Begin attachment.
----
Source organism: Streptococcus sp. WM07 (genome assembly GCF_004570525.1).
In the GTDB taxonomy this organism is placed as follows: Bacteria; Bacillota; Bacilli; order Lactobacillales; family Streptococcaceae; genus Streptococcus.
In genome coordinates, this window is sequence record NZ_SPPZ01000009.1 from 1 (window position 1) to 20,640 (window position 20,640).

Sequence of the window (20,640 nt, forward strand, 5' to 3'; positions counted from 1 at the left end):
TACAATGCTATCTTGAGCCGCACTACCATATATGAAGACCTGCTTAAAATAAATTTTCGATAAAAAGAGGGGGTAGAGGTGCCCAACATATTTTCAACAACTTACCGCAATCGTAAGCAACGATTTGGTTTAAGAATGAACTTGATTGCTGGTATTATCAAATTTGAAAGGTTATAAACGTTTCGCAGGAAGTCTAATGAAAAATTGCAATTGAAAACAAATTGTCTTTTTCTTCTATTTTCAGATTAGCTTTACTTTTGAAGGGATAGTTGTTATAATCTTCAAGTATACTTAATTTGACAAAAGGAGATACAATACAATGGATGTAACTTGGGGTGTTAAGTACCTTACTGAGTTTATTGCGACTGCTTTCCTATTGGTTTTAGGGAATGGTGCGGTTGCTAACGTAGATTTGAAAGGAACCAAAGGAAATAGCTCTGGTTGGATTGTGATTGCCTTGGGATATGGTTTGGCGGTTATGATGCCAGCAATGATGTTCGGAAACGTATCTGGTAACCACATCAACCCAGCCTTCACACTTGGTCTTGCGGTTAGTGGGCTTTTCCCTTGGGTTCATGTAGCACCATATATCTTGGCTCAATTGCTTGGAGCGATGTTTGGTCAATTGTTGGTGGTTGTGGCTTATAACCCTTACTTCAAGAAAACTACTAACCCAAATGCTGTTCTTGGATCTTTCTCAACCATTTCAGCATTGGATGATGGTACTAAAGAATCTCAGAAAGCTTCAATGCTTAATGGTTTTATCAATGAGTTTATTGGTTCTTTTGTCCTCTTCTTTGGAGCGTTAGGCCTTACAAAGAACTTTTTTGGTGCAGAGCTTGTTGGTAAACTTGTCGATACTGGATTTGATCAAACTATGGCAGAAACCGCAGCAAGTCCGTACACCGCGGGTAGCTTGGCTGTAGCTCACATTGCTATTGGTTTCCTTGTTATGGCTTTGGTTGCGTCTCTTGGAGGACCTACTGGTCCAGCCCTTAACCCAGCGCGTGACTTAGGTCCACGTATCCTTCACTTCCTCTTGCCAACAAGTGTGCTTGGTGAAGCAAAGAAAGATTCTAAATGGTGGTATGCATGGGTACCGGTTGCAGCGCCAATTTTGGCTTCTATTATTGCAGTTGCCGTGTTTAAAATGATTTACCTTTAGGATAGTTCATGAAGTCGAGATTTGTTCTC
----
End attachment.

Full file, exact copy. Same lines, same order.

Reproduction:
Source organism: Streptococcus sp. WM07 (genome assembly GCF_004570525.1).
In the GTDB taxonomy this organism is placed as follows: Bacteria; Bacillota; Bacilli; order Lactobacillales; family Streptococcaceae; genus Streptococcus.
In genome coordinates, this window is sequence record NZ_SPPZ01000009.1 from 1 (window position 1) to 20,640 (window position 20,640).

Sequence of the window (20,640 nt, forward strand, 5' to 3'; positions counted from 1 at the left end):
TACAATGCTATCTTGAGCCGCACTACCATATATGAAGACCTGCTTAAAATAAATTTTCGATAAAAAGAGGGGGTAGAGGTGCCCAACATATTTTCAACAACTTACCGCAATCGTAAGCAACGATTTGGTTTAAGAATGAACTTGATTGCTGGTATTATCAAATTTGAAAGGTTATAAACGTTTCGCAGGAAGTCTAATGAAAAATTGCAATTGAAAACAAATTGTCTTTTTCTTCTATTTTCAGATTAGCTTTACTTTTGAAGGGATAGTTGTTATAATCTTCAAGTATACTTAATTTGACAAAAGGAGATACAATACAATGGATGTAACTTGGGGTGTTAAGTACCTTACTGAGTTTATTGCGACTGCTTTCCTATTGGTTTTAGGGAATGGTGCGGTTGCTAACGTAGATTTGAAAGGAACCAAAGGAAATAGCTCTGGTTGGATTGTGATTGCCTTGGGATATGGTTTGGCGGTTATGATGCCAGCAATGATGTTCGGAAACGTATCTGGTAACCACATCAACCCAGCCTTCACACTTGGTCTTGCGGTTAGTGGGCTTTTCCCTTGGGTTCATGTAGCACCATATATCTTGGCTCAATTGCTTGGAGCGATGTTTGGTCAATTGTTGGTGGTTGTGGCTTATAACCCTTACTTCAAGAAAACTACTAACCCAAATGCTGTTCTTGGATCTTTCTCAACCATTTCAGCATTGGATGATGGTACTAAAGAATCTCAGAAAGCTTCAATGCTTAATGGTTTTATCAATGAGTTTATTGGTTCTTTTGTCCTCTTCTTTGGAGCGTTAGGCCTTACAAAGAACTTTTTTGGTGCAGAGCTTGTTGGTAAACTTGTCGATACTGGATTTGATCAAACTATGGCAGAAACCGCAGCAAGTCCGTACACCGCGGGTAGCTTGGCTGTAGCTCACATTGCTATTGGTTTCCTTGTTATGGCTTTGGTTGCGTCTCTTGGAGGACCTACTGGTCCAGCCCTTAACCCAGCGCGTGACTTAGGTCCACGTATCCTTCACTTCCTCTTGCCAACAAGTGTGCTTGGTGAAGCAAAGAAAGATTCTAAATGGTGGTATGCATGGGTACCGGTTGCAGCGCCAATTTTGGCTTCTATTATTGCAGTTGCCGTGTTTAAAATGATTTACCTTTAGGATAGTTCATGAAGTCGAGATTTGTTCTC